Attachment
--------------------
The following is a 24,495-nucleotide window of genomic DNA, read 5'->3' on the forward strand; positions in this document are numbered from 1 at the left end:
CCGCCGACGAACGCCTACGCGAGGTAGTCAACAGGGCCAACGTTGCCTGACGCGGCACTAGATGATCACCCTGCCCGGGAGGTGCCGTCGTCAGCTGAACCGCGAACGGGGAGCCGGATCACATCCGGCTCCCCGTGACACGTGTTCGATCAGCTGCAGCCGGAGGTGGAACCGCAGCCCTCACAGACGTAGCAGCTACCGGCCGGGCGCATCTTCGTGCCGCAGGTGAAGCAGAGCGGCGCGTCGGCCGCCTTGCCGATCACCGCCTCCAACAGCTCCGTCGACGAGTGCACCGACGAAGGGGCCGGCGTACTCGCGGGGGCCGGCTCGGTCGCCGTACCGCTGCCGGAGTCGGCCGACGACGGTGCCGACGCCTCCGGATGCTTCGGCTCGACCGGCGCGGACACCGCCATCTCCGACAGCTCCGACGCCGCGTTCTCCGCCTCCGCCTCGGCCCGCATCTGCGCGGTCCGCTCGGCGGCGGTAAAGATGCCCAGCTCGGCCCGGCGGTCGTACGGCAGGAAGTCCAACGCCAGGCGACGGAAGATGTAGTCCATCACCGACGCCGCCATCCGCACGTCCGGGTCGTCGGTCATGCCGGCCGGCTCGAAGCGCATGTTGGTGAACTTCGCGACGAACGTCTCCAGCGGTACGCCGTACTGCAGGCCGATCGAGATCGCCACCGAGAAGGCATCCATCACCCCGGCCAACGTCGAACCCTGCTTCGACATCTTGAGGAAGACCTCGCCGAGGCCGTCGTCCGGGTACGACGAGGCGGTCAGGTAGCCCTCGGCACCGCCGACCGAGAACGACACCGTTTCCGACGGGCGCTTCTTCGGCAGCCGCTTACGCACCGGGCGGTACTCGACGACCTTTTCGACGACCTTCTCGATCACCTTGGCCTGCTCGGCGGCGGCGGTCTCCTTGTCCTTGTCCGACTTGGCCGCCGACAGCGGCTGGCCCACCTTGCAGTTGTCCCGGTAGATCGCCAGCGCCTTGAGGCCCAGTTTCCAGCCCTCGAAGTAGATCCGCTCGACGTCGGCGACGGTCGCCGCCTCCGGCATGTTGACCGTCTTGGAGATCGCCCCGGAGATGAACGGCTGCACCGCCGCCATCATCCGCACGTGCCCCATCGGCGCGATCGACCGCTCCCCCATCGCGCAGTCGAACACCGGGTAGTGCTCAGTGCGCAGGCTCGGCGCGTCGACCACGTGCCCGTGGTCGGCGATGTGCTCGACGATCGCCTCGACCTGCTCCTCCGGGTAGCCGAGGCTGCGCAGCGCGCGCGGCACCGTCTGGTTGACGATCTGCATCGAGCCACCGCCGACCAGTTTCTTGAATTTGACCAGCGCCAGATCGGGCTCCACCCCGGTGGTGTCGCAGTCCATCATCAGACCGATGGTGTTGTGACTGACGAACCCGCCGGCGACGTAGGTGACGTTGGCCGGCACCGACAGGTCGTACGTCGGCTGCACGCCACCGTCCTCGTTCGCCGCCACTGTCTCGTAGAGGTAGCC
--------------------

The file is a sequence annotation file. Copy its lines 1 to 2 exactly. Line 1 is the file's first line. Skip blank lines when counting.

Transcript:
The following is a 24,495-nucleotide window of genomic DNA, read 5'->3' on the forward strand; positions in this document are numbered from 1 at the left end:
CCGCCGACGAACGCCTACGCGAGGTAGTCAACAGGGCCAACGTTGCCTGACGCGGCACTAGATGATCACCCTGCCCGGGAGGTGCCGTCGTCAGCTGAACCGCGAACGGGGAGCCGGATCACATCCGGCTCCCCGTGACACGTGTTCGATCAGCTGCAGCCGGAGGTGGAACCGCAGCCCTCACAGACGTAGCAGCTACCGGCCGGGCGCATCTTCGTGCCGCAGGTGAAGCAGAGCGGCGCGTCGGCCGCCTTGCCGATCACCGCCTCCAACAGCTCCGTCGACGAGTGCACCGACGAAGGGGCCGGCGTACTCGCGGGGGCCGGCTCGGTCGCCGTACCGCTGCCGGAGTCGGCCGACGACGGTGCCGACGCCTCCGGATGCTTCGGCTCGACCGGCGCGGACACCGCCATCTCCGACAGCTCCGACGCCGCGTTCTCCGCCTCCGCCTCGGCCCGCATCTGCGCGGTCCGCTCGGCGGCGGTAAAGATGCCCAGCTCGGCCCGGCGGTCGTACGGCAGGAAGTCCAACGCCAGGCGACGGAAGATGTAGTCCATCACCGACGCCGCCATCCGCACGTCCGGGTCGTCGGTCATGCCGGCCGGCTCGAAGCGCATGTTGGTGAACTTCGCGACGAACGTCTCCAGCGGTACGCCGTACTGCAGGCCGATCGAGATCGCCACCGAGAAGGCATCCATCACCCCGGCCAACGTCGAACCCTGCTTCGACATCTTGAGGAAGACCTCGCCGAGGCCGTCGTCCGGGTACGACGAGGCGGTCAGGTAGCCCTCGGCACCGCCGACCGAGAACGACACCGTTTCCGACGGGCGCTTCTTCGGCAGCCGCTTACGCACCGGGCGGTACTCGACGACCTTTTCGACGACCTTCTCGATCACCTTGGCCTGCTCGGCGGCGGCGGTCTCCTTGTCCTTGTCCGACTTGGCCGCCGACAGCGGCTGGCCCACCTTGCAGTTGTCCCGGTAGATCGCCAGCGCCTTGAGGCCCAGTTTCCAGCCCTCGAAGTAGATCCGCTCGACGTCGGCGACGGTCGCCGCCTCCGGCATGTTGACCGTCTTGGAGATCGCCCCGGAGATGAACGGCTGCACCGCCGCCATCATCCGCACGTGCCCCATCGGCGCGATCGACCGCTCCCCCATCGCGCAGTCGAACACCGGGTAGTGCTCAGTGCGCAGGCTCGGCGCGTCGACCACGTGCCCGTGGTCGGCGATGTGCTCGACGATCGCCTCGACCTGCTCCTCCGGGTAGCCGAGGCTGCGCAGCGCGCGCGGCACCGTCTGGTTGACGATCTGCATCGAGCCACCGCCGACCAGTTTCTTGAATTTGACCAGCGCCAGATCGGGCTCCACCCCGGTGGTGTCGCAGTCCATCATCAGACCGATGGTGTTGTGACTGACGAACCCGCCGGCGACGTAGGTGACGTTGGCCGGCACCGACAGGTCGTACGTCGGCTGCACGCCACCGTCCTCGTTCGCCGCCACTGTCTCGTAGAGGTAGCC